Campaign: Bike Week 2009
Client: Bike Week consortium comprising Sustrans, CTC, Cycling England,
Cycling Scotland and the Cycling Campaign Network
PR team: Forster and Limelight Sports
Timescale: January-June 2009
Bike Week is the UK's biggest mass participation cycling event and has been encouraging people to try out cycling for more than 50 years. The initiative functions through local and regional events that take place across the UK.
The theme for this year's Bike Week - 13 to 21 June - was 'Get more out of life: Live local, get cycling'.
- To raise the profile of cycling
- To increase the number of Bike Week events
- To increase the number of event participants.
Strategy and plan
A launch event for Bike Week 2009 was held at the House of Commons and attended by local authorities, transport and cycling groups from around the UK.
Celebrity support was secured from, among others, designers Vivienne Westwood, Wayne Hemingway and Giles Deacon, and presenter Adrian Chiles.
An upgraded website was set up for Bike Week with an online guide to communications and template press materials for event organisers to download.
Forster chose six towns across the UK - London, Reading, Stoke-on-Trent, Southend, Sheffield and Moray in Scotland - and set a series of journalist challenges, experiences and reader competitions to secure features and drive people to local events.
To reach a range of audiences and address why they do not like cycling, a set of press materials was developed promoting the benefits of cycling, including five top reasons to cycle.
It also included tips for fashionistas from Vivienne Westwood.
A variety of consumer media coverage was secured from children's, families, fashion and travel titles.
Forster also set up a mountain biking challenge for The Daily Telegraph's Weekend supplement with the launch story capitalising on recent talk of hot summer weather.
The Department for Transport released statistics showing how much time commuters could save on their journey by switching to commuting by bike.
Measurement and evaluation
More than 1,700 articles were generated in titles including The Daily Telegraph, Marie Claire, OK!, The Big Issue and on BBC Radio 5 Live. The mountain biking challenge led to a four-page spread on cycling in The Daily Telegraph's Weekend supplement.
A total of 30 regional features and news stories appeared in the six pilot towns and cities.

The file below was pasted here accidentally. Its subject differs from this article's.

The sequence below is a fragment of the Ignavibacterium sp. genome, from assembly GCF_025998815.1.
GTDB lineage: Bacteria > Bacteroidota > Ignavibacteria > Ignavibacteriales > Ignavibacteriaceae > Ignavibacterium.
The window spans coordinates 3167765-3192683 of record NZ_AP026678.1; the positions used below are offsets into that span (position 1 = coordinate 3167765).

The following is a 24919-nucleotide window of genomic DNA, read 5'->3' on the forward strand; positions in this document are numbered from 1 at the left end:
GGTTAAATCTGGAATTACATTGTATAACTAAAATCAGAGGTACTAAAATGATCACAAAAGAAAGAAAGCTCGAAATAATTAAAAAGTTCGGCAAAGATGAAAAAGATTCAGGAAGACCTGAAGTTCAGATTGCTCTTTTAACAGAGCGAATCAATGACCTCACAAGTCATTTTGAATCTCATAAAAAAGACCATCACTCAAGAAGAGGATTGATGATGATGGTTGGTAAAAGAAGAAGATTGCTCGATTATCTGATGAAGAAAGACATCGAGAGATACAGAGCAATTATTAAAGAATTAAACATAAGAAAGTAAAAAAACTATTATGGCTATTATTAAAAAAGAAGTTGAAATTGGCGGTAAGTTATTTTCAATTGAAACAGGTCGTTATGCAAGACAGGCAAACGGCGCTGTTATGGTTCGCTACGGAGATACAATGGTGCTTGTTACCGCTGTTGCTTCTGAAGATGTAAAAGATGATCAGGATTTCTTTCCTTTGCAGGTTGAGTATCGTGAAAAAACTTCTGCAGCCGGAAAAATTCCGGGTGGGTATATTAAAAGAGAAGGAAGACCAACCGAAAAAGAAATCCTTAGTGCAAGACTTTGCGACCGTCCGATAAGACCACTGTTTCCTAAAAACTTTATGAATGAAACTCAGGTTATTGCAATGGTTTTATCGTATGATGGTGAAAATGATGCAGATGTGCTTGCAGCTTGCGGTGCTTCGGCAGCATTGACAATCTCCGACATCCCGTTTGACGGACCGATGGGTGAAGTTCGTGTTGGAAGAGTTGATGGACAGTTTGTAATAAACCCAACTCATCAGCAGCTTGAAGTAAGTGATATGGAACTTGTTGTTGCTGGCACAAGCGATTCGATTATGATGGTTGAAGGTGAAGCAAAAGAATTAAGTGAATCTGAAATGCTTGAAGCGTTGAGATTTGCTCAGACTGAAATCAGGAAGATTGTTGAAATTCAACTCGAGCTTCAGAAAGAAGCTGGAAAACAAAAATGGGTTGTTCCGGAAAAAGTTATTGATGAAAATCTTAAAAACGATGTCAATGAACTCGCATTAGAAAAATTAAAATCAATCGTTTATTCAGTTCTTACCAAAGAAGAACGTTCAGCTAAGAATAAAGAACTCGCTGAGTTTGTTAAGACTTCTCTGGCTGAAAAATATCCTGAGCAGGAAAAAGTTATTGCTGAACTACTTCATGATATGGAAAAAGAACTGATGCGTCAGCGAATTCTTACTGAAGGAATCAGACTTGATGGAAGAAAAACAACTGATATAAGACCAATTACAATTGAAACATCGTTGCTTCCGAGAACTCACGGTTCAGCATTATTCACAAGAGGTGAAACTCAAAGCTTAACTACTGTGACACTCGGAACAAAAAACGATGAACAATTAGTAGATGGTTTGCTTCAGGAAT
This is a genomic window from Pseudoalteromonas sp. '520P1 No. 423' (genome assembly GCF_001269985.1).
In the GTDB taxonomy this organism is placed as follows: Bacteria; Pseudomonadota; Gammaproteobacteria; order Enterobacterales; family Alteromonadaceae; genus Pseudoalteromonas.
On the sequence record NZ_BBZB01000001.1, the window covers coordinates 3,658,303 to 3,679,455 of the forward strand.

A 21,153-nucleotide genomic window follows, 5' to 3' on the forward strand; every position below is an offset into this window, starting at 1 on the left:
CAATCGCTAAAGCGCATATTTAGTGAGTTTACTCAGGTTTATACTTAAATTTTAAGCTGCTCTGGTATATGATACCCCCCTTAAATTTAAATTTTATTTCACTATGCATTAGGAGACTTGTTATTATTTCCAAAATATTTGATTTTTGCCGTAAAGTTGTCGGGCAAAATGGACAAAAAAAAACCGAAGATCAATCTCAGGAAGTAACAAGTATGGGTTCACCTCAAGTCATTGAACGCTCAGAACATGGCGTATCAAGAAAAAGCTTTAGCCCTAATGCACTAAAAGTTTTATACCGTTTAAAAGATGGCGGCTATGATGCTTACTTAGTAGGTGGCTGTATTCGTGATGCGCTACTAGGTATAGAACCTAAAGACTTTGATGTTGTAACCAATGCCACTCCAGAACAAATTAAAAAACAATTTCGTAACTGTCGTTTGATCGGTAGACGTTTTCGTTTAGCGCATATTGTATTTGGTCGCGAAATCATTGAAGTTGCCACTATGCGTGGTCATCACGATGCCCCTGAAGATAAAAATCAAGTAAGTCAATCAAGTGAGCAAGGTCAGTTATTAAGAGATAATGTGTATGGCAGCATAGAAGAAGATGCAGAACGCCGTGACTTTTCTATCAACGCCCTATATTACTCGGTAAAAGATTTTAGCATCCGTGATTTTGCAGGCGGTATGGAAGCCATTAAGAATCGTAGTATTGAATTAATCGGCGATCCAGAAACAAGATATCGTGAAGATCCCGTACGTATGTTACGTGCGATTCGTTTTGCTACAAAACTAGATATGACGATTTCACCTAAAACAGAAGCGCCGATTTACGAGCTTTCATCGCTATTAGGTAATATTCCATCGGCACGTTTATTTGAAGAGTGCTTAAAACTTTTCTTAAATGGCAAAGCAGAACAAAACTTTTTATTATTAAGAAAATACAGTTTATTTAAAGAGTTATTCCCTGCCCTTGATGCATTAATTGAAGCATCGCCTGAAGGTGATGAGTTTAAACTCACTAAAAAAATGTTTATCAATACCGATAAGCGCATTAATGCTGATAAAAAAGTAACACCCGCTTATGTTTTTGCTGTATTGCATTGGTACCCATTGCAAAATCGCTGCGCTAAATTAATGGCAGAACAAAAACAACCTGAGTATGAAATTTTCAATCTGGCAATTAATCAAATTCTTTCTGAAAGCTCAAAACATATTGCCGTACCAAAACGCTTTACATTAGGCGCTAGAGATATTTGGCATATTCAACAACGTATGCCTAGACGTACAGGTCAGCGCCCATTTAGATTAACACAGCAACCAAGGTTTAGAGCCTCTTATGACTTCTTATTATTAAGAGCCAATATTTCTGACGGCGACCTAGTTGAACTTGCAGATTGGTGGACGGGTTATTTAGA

There were more than 440,600 participants in Bike Week 2009, an increase of 88,000 from 2008.
There were also more than 1,300 event organisers, an increase of seven per cent from 2008. Work has already begun on Bike Week 2010.
Nik Done. Co-founder, Unity
Often agencies seek that one golden idea that makes the heart sing and the creative taste buds flutter, but it is often not necessary. This is an example of a solid campaign - well thought-out and superbly executed - that beyond doubt delivered for the client. A series of clever and well-planned tactics, linked by the overarching theme 'Get more out of life: Live local, get cycling,' came together to motivate the public to take to the tarmac.
On what was a tight budget, the team at Forster got the message heard, from a strong exclusive feature idea resulting in four pages in The Daily Telegraph's Weekend supplement, to the use of celebrity ambassadors.
On celebrities - my one criticism would be that they all follow a similar demographic, other than Adrian Chiles, when perhaps a broader base would have appealed to a wider audience. Especially as, arguably, ABC1s are inherently 'greener' and therefore more likely to already favour the bicycle as a mode of transport.
Complementary digital ideas would also have worked well with this campaign - but I appreciate that the budget just was not there.
And finally on evaluation - the holy grail when it comes to PR campaigns - I would be interested to see how the team measured the uptake in bike riding and how they attributed it directly to the campaign.
Overall, this campaign is a master class in how to work the media on a budget to make a client very happy.